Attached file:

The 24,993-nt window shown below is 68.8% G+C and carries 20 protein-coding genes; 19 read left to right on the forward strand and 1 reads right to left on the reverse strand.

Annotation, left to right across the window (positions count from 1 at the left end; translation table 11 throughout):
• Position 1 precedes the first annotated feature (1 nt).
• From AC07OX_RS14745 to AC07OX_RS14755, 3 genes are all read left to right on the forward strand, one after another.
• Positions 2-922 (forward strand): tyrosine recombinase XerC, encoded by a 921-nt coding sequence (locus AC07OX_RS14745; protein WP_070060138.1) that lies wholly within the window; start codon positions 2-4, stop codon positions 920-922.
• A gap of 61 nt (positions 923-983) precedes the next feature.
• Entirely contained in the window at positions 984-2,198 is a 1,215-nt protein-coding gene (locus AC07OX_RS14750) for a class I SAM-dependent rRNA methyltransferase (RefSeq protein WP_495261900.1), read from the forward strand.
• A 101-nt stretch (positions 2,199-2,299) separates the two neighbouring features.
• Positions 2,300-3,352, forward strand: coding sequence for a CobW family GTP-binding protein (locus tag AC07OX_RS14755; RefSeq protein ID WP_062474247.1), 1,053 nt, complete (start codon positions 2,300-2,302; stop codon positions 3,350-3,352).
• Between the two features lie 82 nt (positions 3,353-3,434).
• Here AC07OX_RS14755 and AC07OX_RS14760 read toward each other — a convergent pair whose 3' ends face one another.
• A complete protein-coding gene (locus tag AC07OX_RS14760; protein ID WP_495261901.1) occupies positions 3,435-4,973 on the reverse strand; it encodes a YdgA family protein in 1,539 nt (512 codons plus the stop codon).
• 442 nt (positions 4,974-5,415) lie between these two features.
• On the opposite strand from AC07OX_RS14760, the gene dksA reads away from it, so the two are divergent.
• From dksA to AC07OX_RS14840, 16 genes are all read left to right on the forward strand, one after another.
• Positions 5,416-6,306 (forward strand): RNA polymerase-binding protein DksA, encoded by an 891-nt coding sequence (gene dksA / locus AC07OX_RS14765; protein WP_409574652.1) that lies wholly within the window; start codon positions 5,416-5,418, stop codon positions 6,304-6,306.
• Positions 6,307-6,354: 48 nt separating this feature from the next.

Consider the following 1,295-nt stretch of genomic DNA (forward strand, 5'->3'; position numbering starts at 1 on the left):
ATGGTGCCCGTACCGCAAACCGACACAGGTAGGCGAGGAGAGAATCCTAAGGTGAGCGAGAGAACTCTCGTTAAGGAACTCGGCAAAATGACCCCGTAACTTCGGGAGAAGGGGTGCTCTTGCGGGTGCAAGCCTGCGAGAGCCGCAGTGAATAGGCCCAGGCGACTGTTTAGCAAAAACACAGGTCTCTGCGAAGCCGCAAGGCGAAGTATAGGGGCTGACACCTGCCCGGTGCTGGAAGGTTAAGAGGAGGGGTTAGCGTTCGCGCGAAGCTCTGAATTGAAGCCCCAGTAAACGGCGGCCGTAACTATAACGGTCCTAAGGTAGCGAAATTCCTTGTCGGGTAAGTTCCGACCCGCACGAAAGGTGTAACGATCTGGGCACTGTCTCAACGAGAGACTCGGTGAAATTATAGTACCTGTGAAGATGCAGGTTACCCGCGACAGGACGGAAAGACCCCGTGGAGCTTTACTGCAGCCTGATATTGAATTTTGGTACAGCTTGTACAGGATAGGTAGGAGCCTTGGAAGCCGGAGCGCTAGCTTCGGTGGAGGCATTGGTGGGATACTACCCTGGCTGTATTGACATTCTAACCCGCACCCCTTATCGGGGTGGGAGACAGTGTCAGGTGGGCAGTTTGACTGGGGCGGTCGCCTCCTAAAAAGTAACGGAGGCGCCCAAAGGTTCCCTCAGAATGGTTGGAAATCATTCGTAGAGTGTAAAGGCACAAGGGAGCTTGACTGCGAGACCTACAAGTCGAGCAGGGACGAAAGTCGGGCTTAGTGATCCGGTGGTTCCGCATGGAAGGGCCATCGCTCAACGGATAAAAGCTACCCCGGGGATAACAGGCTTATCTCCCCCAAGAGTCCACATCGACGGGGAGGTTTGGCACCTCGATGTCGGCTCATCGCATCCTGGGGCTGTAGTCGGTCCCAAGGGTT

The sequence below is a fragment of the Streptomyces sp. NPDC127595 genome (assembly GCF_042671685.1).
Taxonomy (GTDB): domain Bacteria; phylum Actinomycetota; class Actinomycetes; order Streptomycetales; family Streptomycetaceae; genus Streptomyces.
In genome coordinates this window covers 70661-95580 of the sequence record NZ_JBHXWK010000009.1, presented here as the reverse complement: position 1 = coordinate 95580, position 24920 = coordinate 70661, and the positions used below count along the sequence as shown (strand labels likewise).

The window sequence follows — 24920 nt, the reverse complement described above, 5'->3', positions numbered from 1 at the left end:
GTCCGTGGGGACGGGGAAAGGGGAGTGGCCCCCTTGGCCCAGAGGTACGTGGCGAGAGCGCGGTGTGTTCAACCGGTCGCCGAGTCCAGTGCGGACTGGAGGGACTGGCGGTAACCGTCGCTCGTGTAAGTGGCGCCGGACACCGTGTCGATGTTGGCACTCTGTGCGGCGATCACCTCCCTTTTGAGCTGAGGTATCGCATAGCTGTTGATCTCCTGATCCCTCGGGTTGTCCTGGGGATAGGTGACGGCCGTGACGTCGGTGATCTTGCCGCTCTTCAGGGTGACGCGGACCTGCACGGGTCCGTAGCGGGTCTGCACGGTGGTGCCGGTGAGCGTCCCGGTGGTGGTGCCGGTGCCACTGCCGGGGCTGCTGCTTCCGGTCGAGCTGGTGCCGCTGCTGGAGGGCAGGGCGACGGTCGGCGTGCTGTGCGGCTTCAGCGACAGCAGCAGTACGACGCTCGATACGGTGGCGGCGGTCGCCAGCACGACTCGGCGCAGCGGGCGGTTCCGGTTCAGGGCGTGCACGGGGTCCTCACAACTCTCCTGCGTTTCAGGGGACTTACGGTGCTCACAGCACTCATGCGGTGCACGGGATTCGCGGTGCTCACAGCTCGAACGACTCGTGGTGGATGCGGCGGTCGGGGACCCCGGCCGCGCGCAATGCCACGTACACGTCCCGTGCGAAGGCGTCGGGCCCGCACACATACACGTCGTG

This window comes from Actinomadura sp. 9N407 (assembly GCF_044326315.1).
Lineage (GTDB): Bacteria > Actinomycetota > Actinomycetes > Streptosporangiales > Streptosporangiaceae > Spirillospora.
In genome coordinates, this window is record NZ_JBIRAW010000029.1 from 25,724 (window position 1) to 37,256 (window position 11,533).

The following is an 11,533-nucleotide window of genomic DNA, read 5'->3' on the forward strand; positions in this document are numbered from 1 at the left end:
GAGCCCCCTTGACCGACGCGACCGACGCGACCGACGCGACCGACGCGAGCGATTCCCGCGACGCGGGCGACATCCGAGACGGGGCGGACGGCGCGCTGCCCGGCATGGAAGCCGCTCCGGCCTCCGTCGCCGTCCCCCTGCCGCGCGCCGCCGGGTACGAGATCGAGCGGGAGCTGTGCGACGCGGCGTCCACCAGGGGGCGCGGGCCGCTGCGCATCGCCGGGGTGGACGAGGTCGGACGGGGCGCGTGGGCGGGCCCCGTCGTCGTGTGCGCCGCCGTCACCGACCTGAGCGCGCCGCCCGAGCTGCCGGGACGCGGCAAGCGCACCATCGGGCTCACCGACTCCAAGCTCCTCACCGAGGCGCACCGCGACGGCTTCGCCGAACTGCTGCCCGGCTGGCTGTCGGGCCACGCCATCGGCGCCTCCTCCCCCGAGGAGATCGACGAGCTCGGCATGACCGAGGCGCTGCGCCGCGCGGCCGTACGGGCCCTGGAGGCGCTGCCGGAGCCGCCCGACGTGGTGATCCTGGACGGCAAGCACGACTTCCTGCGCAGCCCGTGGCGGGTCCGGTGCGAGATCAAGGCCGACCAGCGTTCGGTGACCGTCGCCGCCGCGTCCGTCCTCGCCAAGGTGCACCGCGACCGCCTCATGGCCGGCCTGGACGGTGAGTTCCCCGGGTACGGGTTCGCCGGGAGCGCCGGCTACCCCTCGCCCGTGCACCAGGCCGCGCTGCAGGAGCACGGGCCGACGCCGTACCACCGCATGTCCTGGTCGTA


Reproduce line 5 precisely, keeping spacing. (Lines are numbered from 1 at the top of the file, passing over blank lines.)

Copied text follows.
• Positions 2-922 (forward strand): tyrosine recombinase XerC, encoded by a 921-nt coding sequence (locus AC07OX_RS14745; protein WP_070060138.1) that lies wholly within the window; start codon positions 2-4, stop codon positions 920-922.